The Virgin Spring
Thu December 6, 2018, 7:30 PM
Intro by Michael Casey, Boulder Weekly
Bergman’s films are characterised by their serious and contemplative tone, measured pace, and formal technique. These characteristics are often used by filmmakers to distance the viewer from the drama on screen and allow them to examine events objectively, but here they serve to render the horrific events in the film even more realistic and shocking. In this case, Bergman’s realistic presentation of events and his portrayal of the family as “ordinary” people, suggests that he wants to pull us into the unfolding drama, not keep us safely away from it.
Images of nature, such as earth, water and fire, recur throughout the film. This may reflect the beauty and purity of the rural environment, but it also suggests that nature can be primal, violent and dangerous. A shock cut to a crow crying out as Karin and Ingeri approach the forest on their journey alerts us, in no uncertain terms, that something terrible awaits the characters if they venture any further, and the frog that Karin hides in Karin’s bread as a spiteful gesture looks like an act of witchcraft. The violent rape and murder of Karin, along with the subsequent brutal retribution that is meted out to her attackers by her father, are staged with virtually no any dialogue. We can only watch as these terrible events are played out before us in near silence and ask, as the father will later do, why God has permitted such a terrible thing to happen to his daughter.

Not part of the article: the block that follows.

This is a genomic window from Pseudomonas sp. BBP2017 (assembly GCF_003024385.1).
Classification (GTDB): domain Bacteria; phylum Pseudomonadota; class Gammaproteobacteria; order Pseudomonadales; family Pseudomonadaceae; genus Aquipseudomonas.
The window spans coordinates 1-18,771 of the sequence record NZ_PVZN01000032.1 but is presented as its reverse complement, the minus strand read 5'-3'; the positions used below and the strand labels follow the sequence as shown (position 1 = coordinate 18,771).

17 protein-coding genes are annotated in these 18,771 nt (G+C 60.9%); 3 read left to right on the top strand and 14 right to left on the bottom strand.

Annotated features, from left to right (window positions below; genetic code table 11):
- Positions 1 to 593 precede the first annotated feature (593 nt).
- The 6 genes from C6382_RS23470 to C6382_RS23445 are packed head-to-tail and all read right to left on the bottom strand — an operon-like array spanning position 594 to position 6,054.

These shocking films, along with The Virgin Spring, find their modern equivalent in Irreversible (Gaspar Noé, 2002), a rape/revenge story played out in reverse (starting at a bleak end and ending at a hopeful beginning) that also hints at other forces predicting the characters’ fates (just as the mother in The Virgin Spring dreams about terrible events, Monica Bellucci’s character in Irreversible has a premonition of her eventual fate). This is not to say that all these films are directly influenced by The Virgin Spring, but Bergman’s film stands almost as an archetypal film version of this “story”, and shows us how so-called ordinary, civilised people can be reduced to carrying out acts of barbarism similar to those of the criminals who committed terrible acts against them. Whereas films like The Last House on the Left and Straw Dogs offer little, if any hope at their conclusion, The Virgin Spring suggests that, even though the family’s pain can never be completely healed, something meaningful can still emerge from such an awful experience, and allow the members of the family to go on with their lives.— Martyn Bamber, Senses of Cinema